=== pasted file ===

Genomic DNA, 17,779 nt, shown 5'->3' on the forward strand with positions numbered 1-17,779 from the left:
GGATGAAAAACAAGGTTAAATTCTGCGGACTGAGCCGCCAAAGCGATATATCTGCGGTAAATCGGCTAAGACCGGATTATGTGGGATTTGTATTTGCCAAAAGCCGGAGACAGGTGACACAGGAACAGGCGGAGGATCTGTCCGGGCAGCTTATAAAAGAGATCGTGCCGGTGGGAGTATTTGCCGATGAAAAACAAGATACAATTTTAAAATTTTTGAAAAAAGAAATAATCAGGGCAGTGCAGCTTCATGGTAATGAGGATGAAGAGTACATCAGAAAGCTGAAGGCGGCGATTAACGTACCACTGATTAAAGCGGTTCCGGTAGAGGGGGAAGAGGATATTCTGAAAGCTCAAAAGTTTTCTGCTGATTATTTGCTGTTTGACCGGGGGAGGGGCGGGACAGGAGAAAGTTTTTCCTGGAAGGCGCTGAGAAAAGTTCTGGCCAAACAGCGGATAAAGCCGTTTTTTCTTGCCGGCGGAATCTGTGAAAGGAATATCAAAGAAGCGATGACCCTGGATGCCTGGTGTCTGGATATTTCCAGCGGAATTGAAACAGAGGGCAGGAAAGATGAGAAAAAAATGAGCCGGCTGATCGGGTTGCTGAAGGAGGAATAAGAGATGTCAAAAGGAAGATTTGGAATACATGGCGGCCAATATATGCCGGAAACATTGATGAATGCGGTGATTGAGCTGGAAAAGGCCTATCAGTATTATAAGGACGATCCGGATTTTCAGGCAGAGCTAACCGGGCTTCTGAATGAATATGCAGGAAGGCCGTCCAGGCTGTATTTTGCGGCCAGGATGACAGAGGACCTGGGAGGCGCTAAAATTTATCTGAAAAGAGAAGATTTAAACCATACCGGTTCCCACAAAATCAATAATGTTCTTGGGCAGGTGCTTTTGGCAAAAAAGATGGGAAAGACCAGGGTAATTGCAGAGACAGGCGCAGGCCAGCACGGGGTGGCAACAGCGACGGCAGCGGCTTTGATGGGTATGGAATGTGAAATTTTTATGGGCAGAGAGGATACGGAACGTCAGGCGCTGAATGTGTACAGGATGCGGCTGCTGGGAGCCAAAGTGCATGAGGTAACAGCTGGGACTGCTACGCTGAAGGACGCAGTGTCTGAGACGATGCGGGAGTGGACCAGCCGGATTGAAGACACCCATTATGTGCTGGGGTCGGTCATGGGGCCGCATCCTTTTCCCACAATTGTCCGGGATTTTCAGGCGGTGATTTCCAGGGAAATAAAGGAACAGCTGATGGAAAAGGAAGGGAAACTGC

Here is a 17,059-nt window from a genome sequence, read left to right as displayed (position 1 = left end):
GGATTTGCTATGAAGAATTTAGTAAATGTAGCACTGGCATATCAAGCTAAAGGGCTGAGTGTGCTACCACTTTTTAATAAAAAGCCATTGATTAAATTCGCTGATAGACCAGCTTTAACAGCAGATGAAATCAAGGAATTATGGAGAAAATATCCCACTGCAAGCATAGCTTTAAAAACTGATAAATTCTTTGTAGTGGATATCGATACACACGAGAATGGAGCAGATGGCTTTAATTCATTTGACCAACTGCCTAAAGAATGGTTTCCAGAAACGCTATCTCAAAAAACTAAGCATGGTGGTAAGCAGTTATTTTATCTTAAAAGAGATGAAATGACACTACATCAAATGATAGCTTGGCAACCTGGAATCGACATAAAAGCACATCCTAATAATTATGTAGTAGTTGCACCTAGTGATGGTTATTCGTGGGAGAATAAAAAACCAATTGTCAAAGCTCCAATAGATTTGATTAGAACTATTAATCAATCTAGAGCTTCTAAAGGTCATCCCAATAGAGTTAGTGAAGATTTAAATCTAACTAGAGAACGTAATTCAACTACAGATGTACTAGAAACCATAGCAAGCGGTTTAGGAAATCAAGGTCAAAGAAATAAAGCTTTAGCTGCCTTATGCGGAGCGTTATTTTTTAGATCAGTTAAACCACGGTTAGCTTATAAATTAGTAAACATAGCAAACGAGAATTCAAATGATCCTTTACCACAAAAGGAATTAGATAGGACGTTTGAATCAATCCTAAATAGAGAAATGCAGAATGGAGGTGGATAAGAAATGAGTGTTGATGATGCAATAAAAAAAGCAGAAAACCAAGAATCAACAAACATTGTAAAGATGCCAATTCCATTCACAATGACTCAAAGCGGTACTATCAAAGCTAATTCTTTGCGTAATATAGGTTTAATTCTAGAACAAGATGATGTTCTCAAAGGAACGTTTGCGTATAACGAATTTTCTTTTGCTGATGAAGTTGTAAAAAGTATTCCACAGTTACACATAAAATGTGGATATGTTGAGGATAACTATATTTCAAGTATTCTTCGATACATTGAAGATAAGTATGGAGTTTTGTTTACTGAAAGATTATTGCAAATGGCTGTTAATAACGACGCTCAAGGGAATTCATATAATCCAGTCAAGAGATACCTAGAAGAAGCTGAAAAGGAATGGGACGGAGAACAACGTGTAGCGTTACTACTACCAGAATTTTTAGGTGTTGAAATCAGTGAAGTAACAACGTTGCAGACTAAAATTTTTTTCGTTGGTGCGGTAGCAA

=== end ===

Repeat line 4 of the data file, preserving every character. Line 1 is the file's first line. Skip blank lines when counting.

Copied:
GGATTTGCTATGAAGAATTTAGTAAATGTAGCACTGGCATATCAAGCTAAAGGGCTGAGTGTGCTACCACTTTTTAATAAAAAGCCATTGATTAAATTCGCTGATAGACCAGCTTTAACAGCAGATGAAATCAAGGAATTATGGAGAAAATATCCCACTGCAAGCATAGCTTTAAAAACTGATAAATTCTTTGTAGTGGATATCGATACACACGAGAATGGAGCAGATGGCTTTAATTCATTTGACCAACTGCCTAAAGAATGGTTTCCAGAAACGCTATCTCAAAAAACTAAGCATGGTGGTAAGCAGTTATTTTATCTTAAAAGAGATGAAATGACACTACATCAAATGATAGCTTGGCAACCTGGAATCGACATAAAAGCACATCCTAATAATTATGTAGTAGTTGCACCTAGTGATGGTTATTCGTGGGAGAATAAAAAACCAATTGTCAAAGCTCCAATAGATTTGATTAGAACTATTAATCAATCTAGAGCTTCTAAAGGTCATCCCAATAGAGTTAGTGAAGATTTAAATCTAACTAGAGAACGTAATTCAACTACAGATGTACTAGAAACCATAGCAAGCGGTTTAGGAAATCAAGGTCAAAGAAATAAAGCTTTAGCTGCCTTATGCGGAGCGTTATTTTTTAGATCAGTTAAACCACGGTTAGCTTATAAATTAGTAAACATAGCAAACGAGAATTCAAATGATCCTTTACCACAAAAGGAATTAGATAGGACGTTTGAATCAATCCTAAATAGAGAAATGCAGAATGGAGGTGGATAAGAAATGAGTGTTGATGATGCAATAAAAAAAGCAGAAAACCAAGAATCAACAAACATTGTAAAGATGCCAATTCCATTCACAATGACTCAAAGCGGTACTATCAAAGCTAATTCTTTGCGTAATATAGGTTTAATTCTAGAACAAGATGATGTTCTCAAAGGAACGTTTGCGTATAACGAATTTTCTTTTGCTGATGAAGTTGTAAAAAGTATTCCACAGTTACACATAAAATGTGGATATGTTGAGGATAACTATATTTCAAGTATTCTTCGATACATTGAAGATAAGTATGGAGTTTTGTTTACTGAAAGATTATTGCAAATGGCTGTTAATAACGACGCTCAAGGGAATTCATATAATCCAGTCAAGAGATACCTAGAAGAAGCTGAAAAGGAATGGGACGGAGAACAACGTGTAGCGTTACTACTACCAGAATTTTTAGGTGTTGAAATCAGTGAAGTAACAACGTTGCAGACTAAAATTTTTTTCGTTGGTGCGGTAGCAA